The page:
Answer: The fig is among the easiest of homegrown fruits. The plants can be trained either to a bush or a tree form; the below-freezing temperatures in regions where figs are marginally hardy often dictate a bush form. In late winter, before new growth begins and the buds begin to swell, prune out any dead or crossing branches. To eliminate overcrowding and to improve sunlight penetration, selectively thin one-third of the oldest stems at ground level. To encourage lateral branching, head back one-third to one-half of last year’s wood at alternating heights to keep the fruit close to the ground.

For a tree form, create a vase-shaped or open-center canopy with three to five well-placed scaffold limbs. To keep the fruit within reach, make bench cuts by removing an upward-growing side branch at its point of origin on a horizontally oriented limb. Repeated bench cuts will “flatten” the canopy and encourage the fruiting limbs to spread sideways. Figs sucker quite easily, so you will need to remove wayward shoots close to the ground.

Any pruning before spring growth begins will result in the partial or complete loss of your breba or spring crop, which is produced on last year’s wood. However, you can still enjoy your second or main crop, which is produced on the current season’s shoots.

I heard that I need to inoculate my snap beans with some kind of bacteria to get a better harvest. Is this really necessary? –T.J., Springville, UT

Answer: If you haven’t grown bean plants for several years in a particular location, inoculating the seeds will be beneficial. Beans and other legumes have the ability to acquire or “fix” nitrogen from the air and use it for growth. This is actually done by symbiotic Rhizobia bacteria that enter the root hairs of germinating seedlings and create nodules on the plant roots. Depending on the species of legume, nodules may range in size from a pinhead to a kernel of corn. The bacteria give the plant nitrogen and the legume provides the bacteria with carbohydrates.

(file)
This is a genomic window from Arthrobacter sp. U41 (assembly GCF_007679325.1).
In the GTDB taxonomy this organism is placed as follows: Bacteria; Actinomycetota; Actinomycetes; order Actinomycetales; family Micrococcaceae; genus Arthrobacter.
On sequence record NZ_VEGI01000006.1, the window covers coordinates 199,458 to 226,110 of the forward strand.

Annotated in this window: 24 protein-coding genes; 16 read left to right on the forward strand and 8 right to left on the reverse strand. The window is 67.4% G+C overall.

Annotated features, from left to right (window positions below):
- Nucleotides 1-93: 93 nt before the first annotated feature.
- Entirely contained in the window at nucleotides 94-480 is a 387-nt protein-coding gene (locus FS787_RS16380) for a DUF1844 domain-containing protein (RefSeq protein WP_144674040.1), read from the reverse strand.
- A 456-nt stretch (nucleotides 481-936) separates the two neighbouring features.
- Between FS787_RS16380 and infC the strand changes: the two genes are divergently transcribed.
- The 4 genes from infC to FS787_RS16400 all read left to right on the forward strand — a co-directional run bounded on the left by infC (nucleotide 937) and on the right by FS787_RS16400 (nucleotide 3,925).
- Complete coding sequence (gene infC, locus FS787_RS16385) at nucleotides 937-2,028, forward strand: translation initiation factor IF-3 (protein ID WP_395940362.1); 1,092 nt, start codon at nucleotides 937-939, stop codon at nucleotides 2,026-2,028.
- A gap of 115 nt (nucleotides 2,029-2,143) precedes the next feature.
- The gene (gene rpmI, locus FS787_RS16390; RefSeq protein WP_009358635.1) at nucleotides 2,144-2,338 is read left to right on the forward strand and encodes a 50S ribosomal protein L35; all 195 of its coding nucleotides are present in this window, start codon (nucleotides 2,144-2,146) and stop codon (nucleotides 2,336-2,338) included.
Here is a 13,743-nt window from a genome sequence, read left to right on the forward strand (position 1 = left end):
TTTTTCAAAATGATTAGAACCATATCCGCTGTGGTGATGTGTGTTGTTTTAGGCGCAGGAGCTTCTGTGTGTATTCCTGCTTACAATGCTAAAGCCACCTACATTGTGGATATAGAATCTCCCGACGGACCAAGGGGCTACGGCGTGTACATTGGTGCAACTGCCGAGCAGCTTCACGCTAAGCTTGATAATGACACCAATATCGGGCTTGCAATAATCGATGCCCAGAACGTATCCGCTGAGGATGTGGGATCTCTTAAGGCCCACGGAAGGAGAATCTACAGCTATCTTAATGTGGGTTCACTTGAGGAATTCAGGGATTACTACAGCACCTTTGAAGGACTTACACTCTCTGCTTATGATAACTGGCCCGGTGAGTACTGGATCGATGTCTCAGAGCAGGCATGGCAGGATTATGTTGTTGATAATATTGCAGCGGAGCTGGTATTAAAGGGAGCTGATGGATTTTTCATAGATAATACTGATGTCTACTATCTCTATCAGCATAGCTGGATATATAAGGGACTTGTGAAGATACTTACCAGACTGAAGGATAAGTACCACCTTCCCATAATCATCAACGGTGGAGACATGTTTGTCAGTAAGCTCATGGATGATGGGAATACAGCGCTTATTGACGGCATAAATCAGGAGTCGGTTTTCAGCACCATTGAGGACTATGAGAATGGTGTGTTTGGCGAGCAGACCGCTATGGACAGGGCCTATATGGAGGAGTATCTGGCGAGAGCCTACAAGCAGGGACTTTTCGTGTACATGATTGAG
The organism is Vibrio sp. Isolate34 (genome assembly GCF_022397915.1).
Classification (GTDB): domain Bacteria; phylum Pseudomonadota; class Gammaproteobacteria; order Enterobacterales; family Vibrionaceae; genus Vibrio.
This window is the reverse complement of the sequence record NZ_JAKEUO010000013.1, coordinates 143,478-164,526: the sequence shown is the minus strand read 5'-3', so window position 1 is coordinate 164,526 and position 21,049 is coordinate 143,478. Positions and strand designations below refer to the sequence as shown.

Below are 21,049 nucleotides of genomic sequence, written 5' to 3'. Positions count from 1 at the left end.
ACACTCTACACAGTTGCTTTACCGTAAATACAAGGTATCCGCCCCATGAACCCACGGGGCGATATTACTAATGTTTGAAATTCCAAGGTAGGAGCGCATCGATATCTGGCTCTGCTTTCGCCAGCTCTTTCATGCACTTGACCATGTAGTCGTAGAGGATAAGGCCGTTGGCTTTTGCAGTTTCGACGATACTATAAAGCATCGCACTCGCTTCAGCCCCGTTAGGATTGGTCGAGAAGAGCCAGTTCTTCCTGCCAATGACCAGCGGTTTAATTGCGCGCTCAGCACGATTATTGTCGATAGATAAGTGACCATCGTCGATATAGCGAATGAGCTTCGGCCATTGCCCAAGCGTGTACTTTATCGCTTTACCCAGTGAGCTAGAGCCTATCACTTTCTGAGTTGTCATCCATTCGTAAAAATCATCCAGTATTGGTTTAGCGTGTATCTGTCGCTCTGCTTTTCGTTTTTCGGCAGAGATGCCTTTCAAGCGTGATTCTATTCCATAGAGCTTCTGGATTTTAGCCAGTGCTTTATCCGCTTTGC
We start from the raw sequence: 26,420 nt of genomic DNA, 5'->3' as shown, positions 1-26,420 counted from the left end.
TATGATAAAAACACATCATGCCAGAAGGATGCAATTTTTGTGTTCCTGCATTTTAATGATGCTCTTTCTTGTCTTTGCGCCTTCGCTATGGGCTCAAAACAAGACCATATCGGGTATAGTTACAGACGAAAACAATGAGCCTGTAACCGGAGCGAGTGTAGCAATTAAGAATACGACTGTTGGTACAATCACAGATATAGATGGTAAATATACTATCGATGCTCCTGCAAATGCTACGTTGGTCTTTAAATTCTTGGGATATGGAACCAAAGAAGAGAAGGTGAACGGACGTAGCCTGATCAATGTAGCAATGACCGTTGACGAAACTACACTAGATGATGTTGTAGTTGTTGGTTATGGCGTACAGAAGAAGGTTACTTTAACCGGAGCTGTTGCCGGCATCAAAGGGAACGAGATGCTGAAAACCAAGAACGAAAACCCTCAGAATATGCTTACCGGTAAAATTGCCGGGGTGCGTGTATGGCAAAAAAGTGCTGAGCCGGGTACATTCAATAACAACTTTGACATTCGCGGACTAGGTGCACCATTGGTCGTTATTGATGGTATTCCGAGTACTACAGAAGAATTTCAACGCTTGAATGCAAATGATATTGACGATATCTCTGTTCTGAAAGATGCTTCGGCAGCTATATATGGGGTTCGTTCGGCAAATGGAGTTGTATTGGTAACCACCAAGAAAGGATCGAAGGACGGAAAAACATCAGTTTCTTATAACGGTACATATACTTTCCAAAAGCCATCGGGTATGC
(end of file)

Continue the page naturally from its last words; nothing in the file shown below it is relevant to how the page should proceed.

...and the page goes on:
Rhizobia are host specific. Snap beans, for example, need a different inoculant than peas. You can, however, buy combinations of inoculants that treat a variety of different legumes. Commercial inoculant is available in two forms: a black powder for coating the moistened seeds prior to sowing and a granular form for applying over the seeds in the furrow. These inoculants are perishable products; store them in a cool location (between 40 and 70′ F) and out of direct sunlight. You can refrigerate the inoculant, but don’t freeze it.

If you have grown a legume in recent years, there is little benefit to adding additional inoculant, since it is likely to be present in the soil. Also, the application of excess nitrogen inhibits the development of rhozobium nodules, so be careful not to overfertilize your inoculated legumes.

What is mushroom compost? My friends have told me that it’s done wonders for their landscape. –C.L., Monroe, OR

Answer: Mushroom compost is a byproduct of mushroom cultivation. The crop is typically Agaricus bisporus—the white button mushroom and its brown strains, crimini and portobello—which accounts for 90% of commercial production in this country. After the mushrooms are harvested, the grower uses steam to elevate the temperature of the mushroom beds as high as 150°F for 8 to 24 hours to destroy any pathogens, insects, weed seeds, or other pests that may contaminate subsequent mushroom crops. Then the soil-like spent mushroom substrate is removed and marketed as mushroom soil, spent-mushroom compost, or simply mushroom compost.

The ingredients used to make mushroom compost vary by farm and by region, but may include wheat or rye straw, crushed corn cobs, sphagnum peat moss, horse manure, poultry manure, cottonseed, canola, or soybean meal, cocoa bean hulls, brewer’s grain, grape crushings, synthetic nitrogen (such as urea or ammonium nitrate), potash, gypsum, or ground limestone.

When freshly removed from mushroom houses, mushroom compost has high levels of soluble salts. These can be harmful to germinating seeds and young plants. Weathering or curing uncovered piles of mushroom compost for six months, however, allows rain to leach out these salts. The mushroom compost can then be used as a topdressing on lawns, as a mulch, as a soil amendment, or wherever you use compost. H